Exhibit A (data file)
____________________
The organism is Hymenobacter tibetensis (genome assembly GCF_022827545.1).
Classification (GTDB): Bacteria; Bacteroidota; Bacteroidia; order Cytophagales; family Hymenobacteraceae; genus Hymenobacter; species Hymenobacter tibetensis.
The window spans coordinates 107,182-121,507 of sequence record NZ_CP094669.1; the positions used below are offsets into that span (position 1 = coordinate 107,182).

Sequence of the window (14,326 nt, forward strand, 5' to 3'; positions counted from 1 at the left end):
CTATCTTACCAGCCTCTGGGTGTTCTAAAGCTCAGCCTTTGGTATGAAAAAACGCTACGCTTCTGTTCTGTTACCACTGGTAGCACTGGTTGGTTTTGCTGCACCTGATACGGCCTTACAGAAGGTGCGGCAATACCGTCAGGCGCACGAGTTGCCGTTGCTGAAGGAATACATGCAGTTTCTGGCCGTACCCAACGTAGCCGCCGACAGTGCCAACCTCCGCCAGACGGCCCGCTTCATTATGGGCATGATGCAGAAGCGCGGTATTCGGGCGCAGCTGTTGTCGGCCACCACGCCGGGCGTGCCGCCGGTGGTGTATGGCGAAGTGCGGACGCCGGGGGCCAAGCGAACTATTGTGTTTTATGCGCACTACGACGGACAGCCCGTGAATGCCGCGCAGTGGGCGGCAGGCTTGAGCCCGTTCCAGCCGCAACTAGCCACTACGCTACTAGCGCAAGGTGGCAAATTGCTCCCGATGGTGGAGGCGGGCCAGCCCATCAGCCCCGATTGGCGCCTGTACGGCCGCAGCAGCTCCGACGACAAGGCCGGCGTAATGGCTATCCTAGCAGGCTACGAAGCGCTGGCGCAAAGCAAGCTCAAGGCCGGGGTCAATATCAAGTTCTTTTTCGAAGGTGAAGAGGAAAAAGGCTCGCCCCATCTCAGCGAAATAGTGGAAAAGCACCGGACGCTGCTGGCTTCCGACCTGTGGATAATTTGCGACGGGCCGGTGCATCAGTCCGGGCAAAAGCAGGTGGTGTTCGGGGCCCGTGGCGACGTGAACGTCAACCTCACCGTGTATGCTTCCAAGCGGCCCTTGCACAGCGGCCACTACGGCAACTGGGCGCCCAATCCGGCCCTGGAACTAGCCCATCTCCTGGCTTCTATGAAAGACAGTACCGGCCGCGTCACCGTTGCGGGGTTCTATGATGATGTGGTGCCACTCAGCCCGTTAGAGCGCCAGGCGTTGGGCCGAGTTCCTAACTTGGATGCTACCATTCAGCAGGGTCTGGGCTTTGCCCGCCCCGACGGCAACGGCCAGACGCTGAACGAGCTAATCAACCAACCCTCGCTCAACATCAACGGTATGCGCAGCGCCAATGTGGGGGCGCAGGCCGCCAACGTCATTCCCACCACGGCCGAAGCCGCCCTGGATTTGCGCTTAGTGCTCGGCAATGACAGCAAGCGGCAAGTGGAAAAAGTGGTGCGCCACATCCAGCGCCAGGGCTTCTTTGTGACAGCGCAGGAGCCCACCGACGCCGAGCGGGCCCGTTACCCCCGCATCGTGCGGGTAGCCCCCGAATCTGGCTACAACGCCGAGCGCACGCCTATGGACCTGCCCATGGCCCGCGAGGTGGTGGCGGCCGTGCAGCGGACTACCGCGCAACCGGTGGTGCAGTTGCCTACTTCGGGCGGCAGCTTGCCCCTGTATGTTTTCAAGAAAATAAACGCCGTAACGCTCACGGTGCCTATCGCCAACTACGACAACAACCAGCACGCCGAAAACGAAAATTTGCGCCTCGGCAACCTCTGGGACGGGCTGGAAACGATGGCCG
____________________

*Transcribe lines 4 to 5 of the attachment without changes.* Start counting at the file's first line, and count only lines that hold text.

Sequence of the window (14,326 nt, forward strand, 5' to 3'; positions counted from 1 at the left end):
CTATCTTACCAGCCTCTGGGTGTTCTAAAGCTCAGCCTTTGGTATGAAAAAACGCTACGCTTCTGTTCTGTTACCACTGGTAGCACTGGTTGGTTTTGCTGCACCTGATACGGCCTTACAGAAGGTGCGGCAATACCGTCAGGCGCACGAGTTGCCGTTGCTGAAGGAATACATGCAGTTTCTGGCCGTACCCAACGTAGCCGCCGACAGTGCCAACCTCCGCCAGACGGCCCGCTTCATTATGGGCATGATGCAGAAGCGCGGTATTCGGGCGCAGCTGTTGTCGGCCACCACGCCGGGCGTGCCGCCGGTGGTGTATGGCGAAGTGCGGACGCCGGGGGCCAAGCGAACTATTGTGTTTTATGCGCACTACGACGGACAGCCCGTGAATGCCGCGCAGTGGGCGGCAGGCTTGAGCCCGTTCCAGCCGCAACTAGCCACTACGCTACTAGCGCAAGGTGGCAAATTGCTCCCGATGGTGGAGGCGGGCCAGCCCATCAGCCCCGATTGGCGCCTGTACGGCCGCAGCAGCTCCGACGACAAGGCCGGCGTAATGGCTATCCTAGCAGGCTACGAAGCGCTGGCGCAAAGCAAGCTCAAGGCCGGGGTCAATATCAAGTTCTTTTTCGAAGGTGAAGAGGAAAAAGGCTCGCCCCATCTCAGCGAAATAGTGGAAAAGCACCGGACGCTGCTGGCTTCCGACCTGTGGATAATTTGCGACGGGCCGGTGCATCAGTCCGGGCAAAAGCAGGTGGTGTTCGGGGCCCGTGGCGACGTGAACGTCAACCTCACCGTGTATGCTTCCAAGCGGCCCTTGCACAGCGGCCACTACGGCAACTGGGCGCCCAATCCGGCCCTGGAACTAGCCCATCTCCTGGCTTCTATGAAAGACAGTACCGGCCGCGTCACCGTTGCGGGGTTCTATGATGATGTGGTGCCACTCAGCCCGTTAGAGCGCCAGGCGTTGGGCCGAGTTCCTAACTTGGATGCTACCATTCAGCAGGGTCTGGGCTTTGCCCGCCCCGACGGCAACGGCCAGACGCTGAACGAGCTAATCAACCAACCCTCGCTCAACATCAACGGTATGCGCAGCGCCAATGTGGGGGCGCAGGCCGCCAACGTCATTCCCACCACGGCCGAAGCCGCCCTGGATTTGCGCTTAGTGCTCGGCAATGACAGCAAGCGGCAAGTGGAAAAAGTGGTGCGCCACATCCAGCGCCAGGGCTTCTTTGTGACAGCGCAGGAGCCCACCGACGCCGAGCGGGCCCGTTACCCCCGCATCGTGCGGGTAGCCCCCGAATCTGGCTACAACGCCGAGCGCACGCCTATGGACCTGCCCATGGCCCGCGAGGTGGTGGCGGCCGTGCAGCGGACTACCGCGCAACCGGTGGTGCAGTTGCCTACTTCGGGCGGCAGCTTGCCCCTGTATGTTTTCAAGAAAATAAACGCCGTAACGCTCACGGTGCCTATCGCCAACTACGACAACAACCAGCACGCCGAAAACGAAAATTTGCGCCTCGGCAACCTCTGGGACGGGCTGGAAACGATGGCCG